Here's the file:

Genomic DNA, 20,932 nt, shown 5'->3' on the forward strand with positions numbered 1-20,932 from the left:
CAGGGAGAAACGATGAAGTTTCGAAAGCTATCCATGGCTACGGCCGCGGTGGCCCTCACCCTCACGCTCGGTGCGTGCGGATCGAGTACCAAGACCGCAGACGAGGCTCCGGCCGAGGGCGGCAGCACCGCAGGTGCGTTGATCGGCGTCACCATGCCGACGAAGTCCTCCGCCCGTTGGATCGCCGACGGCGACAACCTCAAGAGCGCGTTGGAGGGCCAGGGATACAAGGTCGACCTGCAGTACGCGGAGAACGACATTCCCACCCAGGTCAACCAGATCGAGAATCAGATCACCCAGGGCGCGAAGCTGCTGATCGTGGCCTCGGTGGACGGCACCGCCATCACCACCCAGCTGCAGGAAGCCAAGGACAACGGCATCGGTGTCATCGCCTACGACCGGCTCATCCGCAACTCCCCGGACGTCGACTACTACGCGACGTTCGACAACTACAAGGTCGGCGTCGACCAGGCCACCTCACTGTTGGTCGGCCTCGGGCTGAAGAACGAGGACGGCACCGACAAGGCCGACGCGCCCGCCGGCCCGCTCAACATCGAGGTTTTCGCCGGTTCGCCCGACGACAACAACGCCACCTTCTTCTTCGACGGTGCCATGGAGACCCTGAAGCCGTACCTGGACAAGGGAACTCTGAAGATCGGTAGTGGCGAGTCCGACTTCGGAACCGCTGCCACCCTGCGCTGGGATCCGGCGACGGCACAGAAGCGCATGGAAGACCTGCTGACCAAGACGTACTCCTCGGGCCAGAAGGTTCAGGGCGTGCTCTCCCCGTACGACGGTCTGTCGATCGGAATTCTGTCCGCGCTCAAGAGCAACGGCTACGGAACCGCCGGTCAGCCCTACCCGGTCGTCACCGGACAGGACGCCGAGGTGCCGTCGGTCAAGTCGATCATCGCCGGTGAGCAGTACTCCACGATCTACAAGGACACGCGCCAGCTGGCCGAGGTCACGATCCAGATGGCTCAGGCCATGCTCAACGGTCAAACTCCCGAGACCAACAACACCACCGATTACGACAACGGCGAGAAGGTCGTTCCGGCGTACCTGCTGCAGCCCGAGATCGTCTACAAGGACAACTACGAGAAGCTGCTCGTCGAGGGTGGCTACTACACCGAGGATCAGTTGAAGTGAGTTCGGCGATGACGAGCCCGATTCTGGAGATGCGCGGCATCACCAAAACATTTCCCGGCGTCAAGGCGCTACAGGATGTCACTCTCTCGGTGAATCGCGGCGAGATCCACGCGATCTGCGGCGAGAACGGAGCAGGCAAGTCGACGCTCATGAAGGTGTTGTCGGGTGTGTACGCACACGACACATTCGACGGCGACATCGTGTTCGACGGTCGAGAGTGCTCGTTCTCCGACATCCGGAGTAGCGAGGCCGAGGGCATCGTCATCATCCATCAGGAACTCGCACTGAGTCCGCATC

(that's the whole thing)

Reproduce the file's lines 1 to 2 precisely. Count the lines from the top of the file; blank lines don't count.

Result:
Genomic DNA, 20,932 nt, shown 5'->3' on the forward strand with positions numbered 1-20,932 from the left:
CAGGGAGAAACGATGAAGTTTCGAAAGCTATCCATGGCTACGGCCGCGGTGGCCCTCACCCTCACGCTCGGTGCGTGCGGATCGAGTACCAAGACCGCAGACGAGGCTCCGGCCGAGGGCGGCAGCACCGCAGGTGCGTTGATCGGCGTCACCATGCCGACGAAGTCCTCCGCCCGTTGGATCGCCGACGGCGACAACCTCAAGAGCGCGTTGGAGGGCCAGGGATACAAGGTCGACCTGCAGTACGCGGAGAACGACATTCCCACCCAGGTCAACCAGATCGAGAATCAGATCACCCAGGGCGCGAAGCTGCTGATCGTGGCCTCGGTGGACGGCACCGCCATCACCACCCAGCTGCAGGAAGCCAAGGACAACGGCATCGGTGTCATCGCCTACGACCGGCTCATCCGCAACTCCCCGGACGTCGACTACTACGCGACGTTCGACAACTACAAGGTCGGCGTCGACCAGGCCACCTCACTGTTGGTCGGCCTCGGGCTGAAGAACGAGGACGGCACCGACAAGGCCGACGCGCCCGCCGGCCCGCTCAACATCGAGGTTTTCGCCGGTTCGCCCGACGACAACAACGCCACCTTCTTCTTCGACGGTGCCATGGAGACCCTGAAGCCGTACCTGGACAAGGGAACTCTGAAGATCGGTAGTGGCGAGTCCGACTTCGGAACCGCTGCCACCCTGCGCTGGGATCCGGCGACGGCACAGAAGCGCATGGAAGACCTGCTGACCAAGACGTACTCCTCGGGCCAGAAGGTTCAGGGCGTGCTCTCCCCGTACGACGGTCTGTCGATCGGAATTCTGTCCGCGCTCAAGAGCAACGGCTACGGAACCGCCGGTCAGCCCTACCCGGTCGTCACCGGACAGGACGCCGAGGTGCCGTCGGTCAAGTCGATCATCGCCGGTGAGCAGTACTCCACGATCTACAAGGACACGCGCCAGCTGGCCGAGGTCACGATCCAGATGGCTCAGGCCATGCTCAACGGTCAAACTCCCGAGACCAACAACACCACCGATTACGACAACGGCGAGAAGGTCGTTCCGGCGTACCTGCTGCAGCCCGAGATCGTCTACAAGGACAACTACGAGAAGCTGCTCGTCGAGGGTGGCTACTACACCGAGGATCAGTTGAAGTGAGTTCGGCGATGACGAGCCCGATTCTGGAGATGCGCGGCATCACCAAAACATTTCCCGGCGTCAAGGCGCTACAGGATGTCACTCTCTCGGTGAATCGCGGCGAGATCCACGCGATCTGCGGCGAGAACGGAGCAGGCAAGTCGACGCTCATGAAGGTGTTGTCGGGTGTGTACGCACACGACACATTCGACGGCGACATCGTGTTCGACGGTCGAGAGTGCTCGTTCTCCGACATCCGGAGTAGCGAGGCCGAGGGCATCGTCATCATCCATCAGGAACTCGCACTGAGTCCGCATC